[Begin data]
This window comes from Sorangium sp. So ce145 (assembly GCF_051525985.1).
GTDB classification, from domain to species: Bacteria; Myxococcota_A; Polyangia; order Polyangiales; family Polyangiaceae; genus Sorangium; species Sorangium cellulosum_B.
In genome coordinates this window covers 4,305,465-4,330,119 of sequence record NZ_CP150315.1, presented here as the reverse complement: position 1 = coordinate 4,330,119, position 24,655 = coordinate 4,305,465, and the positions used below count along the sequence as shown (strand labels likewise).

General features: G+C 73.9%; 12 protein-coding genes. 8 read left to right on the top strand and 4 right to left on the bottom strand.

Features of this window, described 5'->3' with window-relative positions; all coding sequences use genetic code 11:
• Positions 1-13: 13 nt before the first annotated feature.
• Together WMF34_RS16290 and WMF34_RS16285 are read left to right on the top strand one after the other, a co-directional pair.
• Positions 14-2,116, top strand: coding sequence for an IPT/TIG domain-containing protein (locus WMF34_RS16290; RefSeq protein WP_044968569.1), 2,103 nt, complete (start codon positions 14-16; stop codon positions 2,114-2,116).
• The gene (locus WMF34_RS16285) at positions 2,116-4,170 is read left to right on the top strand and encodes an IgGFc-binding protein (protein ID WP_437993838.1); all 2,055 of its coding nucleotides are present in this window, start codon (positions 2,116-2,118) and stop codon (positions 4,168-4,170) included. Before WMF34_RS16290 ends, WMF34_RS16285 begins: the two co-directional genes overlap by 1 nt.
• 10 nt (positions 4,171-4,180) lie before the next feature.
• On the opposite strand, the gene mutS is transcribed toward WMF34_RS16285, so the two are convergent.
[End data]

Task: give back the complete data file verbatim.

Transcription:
This window comes from Sorangium sp. So ce145 (assembly GCF_051525985.1).
GTDB classification, from domain to species: Bacteria; Myxococcota_A; Polyangia; order Polyangiales; family Polyangiaceae; genus Sorangium; species Sorangium cellulosum_B.
In genome coordinates this window covers 4,305,465-4,330,119 of sequence record NZ_CP150315.1, presented here as the reverse complement: position 1 = coordinate 4,330,119, position 24,655 = coordinate 4,305,465, and the positions used below count along the sequence as shown (strand labels likewise).

General features: G+C 73.9%; 12 protein-coding genes. 8 read left to right on the top strand and 4 right to left on the bottom strand.

Features of this window, described 5'->3' with window-relative positions; all coding sequences use genetic code 11:
• Positions 1-13: 13 nt before the first annotated feature.
• Together WMF34_RS16290 and WMF34_RS16285 are read left to right on the top strand one after the other, a co-directional pair.
• Positions 14-2,116, top strand: coding sequence for an IPT/TIG domain-containing protein (locus WMF34_RS16290; RefSeq protein WP_044968569.1), 2,103 nt, complete (start codon positions 14-16; stop codon positions 2,114-2,116).
• The gene (locus WMF34_RS16285) at positions 2,116-4,170 is read left to right on the top strand and encodes an IgGFc-binding protein (protein ID WP_437993838.1); all 2,055 of its coding nucleotides are present in this window, start codon (positions 2,116-2,118) and stop codon (positions 4,168-4,170) included. Before WMF34_RS16290 ends, WMF34_RS16285 begins: the two co-directional genes overlap by 1 nt.
• 10 nt (positions 4,171-4,180) lie before the next feature.
• On the opposite strand, the gene mutS is transcribed toward WMF34_RS16285, so the two are convergent.